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Alex Cabrero, Deseret News
The Smokey Mountain Ranch in Utah County is struggling to keep its horses fed. They are hoping to keep them alive until spring, when they can put the horses out on the grass. On Thursday, Feb. 7, 2013, the horses are eating hay provided by ranch owners Trudy and Rory Childs.

SPANISH FORK — About 100 horses at the Smokey Mountain Ranch near Spanish Fork and Mapleton are in a snow field, and most of them are not getting enough to eat.

About a dozen or so have already died.

"They're hungry," said Trudy Childs, who runs the ranch with her son Rory Childs. "We're hoping to make it until spring, until we can put them out on the grass."

Every day, Rory Childs wakes up and wonders how he's going to get enough money to feed his family's horses.

"Every dollar I make is going to just try and keep the feed coming," Childs said. The horses each need to eat about 30 to 40 pounds of hay a day to gain weight. It costs between $1,500 and $2,000 a week to feed them all.

Once spring comes and the grass starts growing, the burden will be eased. But until then, the mother and son, who have been in the ranching business for more than 30 years, are faced with the reality that they are almost out of money to feed the animals.

To save money, Rory Childs, his wife and newborn son are living with a friend. His mother is living with a friend as well. Some people have suggested selling a few of the horses to pay for food for the other horses, but they can't. 

"We can't move them or sell them or even give them away until the lawsuit is settled," Rory Childs said.

"Last year, the Childs wanted to save some money and cut ranch costs, so they signed a contract with another rancher, Justin Barrow, to help keep and feed their horses.

"It's sad how this is all turning out," said Barrow, who helps run Barrow Land and Livestock in Weber County. "We love horses, and we were just trying to help while looking at what we thought was a good business opportunity."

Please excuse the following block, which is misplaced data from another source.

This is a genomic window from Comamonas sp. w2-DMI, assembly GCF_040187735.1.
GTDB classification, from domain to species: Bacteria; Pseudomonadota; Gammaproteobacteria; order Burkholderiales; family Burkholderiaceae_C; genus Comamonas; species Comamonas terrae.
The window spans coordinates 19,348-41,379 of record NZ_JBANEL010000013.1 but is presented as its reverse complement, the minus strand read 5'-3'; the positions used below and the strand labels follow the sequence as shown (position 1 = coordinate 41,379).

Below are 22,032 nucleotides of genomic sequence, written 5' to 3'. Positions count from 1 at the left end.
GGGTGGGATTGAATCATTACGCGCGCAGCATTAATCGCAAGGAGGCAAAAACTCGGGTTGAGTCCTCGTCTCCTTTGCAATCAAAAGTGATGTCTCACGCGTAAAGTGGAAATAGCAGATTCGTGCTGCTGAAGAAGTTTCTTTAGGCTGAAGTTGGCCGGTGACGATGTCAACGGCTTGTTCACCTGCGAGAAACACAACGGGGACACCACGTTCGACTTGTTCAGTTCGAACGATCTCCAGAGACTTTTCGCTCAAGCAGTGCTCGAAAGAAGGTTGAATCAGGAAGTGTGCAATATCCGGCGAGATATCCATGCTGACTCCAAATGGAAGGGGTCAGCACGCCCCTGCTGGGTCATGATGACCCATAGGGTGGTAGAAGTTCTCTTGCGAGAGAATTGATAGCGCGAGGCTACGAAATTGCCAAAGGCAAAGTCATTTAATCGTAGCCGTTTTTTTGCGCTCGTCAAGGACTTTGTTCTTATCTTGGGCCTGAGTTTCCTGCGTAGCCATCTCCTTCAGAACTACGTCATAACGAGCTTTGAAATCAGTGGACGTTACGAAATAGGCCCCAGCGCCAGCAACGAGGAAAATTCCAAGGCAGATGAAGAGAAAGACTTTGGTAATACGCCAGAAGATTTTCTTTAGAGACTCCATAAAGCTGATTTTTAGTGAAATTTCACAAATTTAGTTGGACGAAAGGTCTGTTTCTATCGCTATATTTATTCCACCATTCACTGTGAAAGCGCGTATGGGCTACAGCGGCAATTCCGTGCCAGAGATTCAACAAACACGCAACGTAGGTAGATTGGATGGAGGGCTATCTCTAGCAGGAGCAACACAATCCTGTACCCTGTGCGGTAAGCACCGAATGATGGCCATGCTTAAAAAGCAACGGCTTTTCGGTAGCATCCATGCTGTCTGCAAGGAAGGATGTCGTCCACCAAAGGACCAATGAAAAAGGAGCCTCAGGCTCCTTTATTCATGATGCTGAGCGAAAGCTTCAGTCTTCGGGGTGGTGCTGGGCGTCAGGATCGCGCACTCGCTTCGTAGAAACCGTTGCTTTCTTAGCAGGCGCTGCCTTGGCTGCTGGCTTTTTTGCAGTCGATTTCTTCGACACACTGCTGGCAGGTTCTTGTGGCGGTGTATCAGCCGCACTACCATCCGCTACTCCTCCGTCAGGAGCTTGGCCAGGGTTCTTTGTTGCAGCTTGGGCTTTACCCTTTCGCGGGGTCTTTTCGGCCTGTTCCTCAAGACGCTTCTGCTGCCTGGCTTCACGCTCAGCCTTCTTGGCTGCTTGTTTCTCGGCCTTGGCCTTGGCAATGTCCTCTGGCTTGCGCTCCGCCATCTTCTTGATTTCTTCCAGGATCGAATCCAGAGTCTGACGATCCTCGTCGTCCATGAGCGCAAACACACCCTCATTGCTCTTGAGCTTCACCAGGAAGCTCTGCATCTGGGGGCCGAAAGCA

However, the business deal turned sour this past fall when the Childses complained that Barrow wasn't taking care of their horses.

"We felt like they weren't living up to their side of the contract," Rory Childs said. "Our horses looked like they were in real poor condition."

Barrow said he had the horses thoroughly inspected by a veterinarian when they took them in. At the time, Barrow said the horses were in poor condition, but he insisted they are doing fine now.

The quarrel between the Childses and Barrow doesn't end there; Barrow claims the Childses haven't paid him for months of feeding the horses. Because of that, he decided to sell a few at an auction to raise money to feed the others.

"We've still not received one dime of payment, and they're trying to make it look like we didn't care for them. And that's not the truth," Barrow said. He said he is owed more than $100,000.

Before the auction took place, the Childses started asking for their horses back. But Barrow said he and the Childses signed a lien on the horses, meaning they would stay with Barrow until the Childses could pay him.

"That's when they snuck onto our property and took most of the rest of the mares," Barrow alleged.

The Childses' account of what happened is a little different. They said they took some of their horses back after the Forest Service called them and reported the horses were on public land near the Utah-Idaho border in Cache County.

Barrow's family does own a ranch in Logan Canyon and he said he brought the horses there to help them get back to health. He admitted some of the horses got away, but said it happens occasionally.

While the Childses weren't aware their horses were so far north, they took action to take back some of the animals. That's when the two families filed a lawsuit against one another.

Both sides claim the other party violated the contract: the Childses claim Barrow didn't take good care of the horses, while Barrow claims the Childses took the horses without being paid according to their contract.

The Childses are trying to sell horses that are not part of the dispute and giving horse-riding lessons to try to make ends meet.

The lawsuit will be settled in court. Meanwhile, the horses will continue to be hungry. The Childses said about a dozen have already died.

"It's the horses who have been hurt in all of this," Trudy Childs said.

Contributing:  Viviane Vo-Duc

E-mail: acabrero@ksl.com

Twitter: ksl_alexcabrero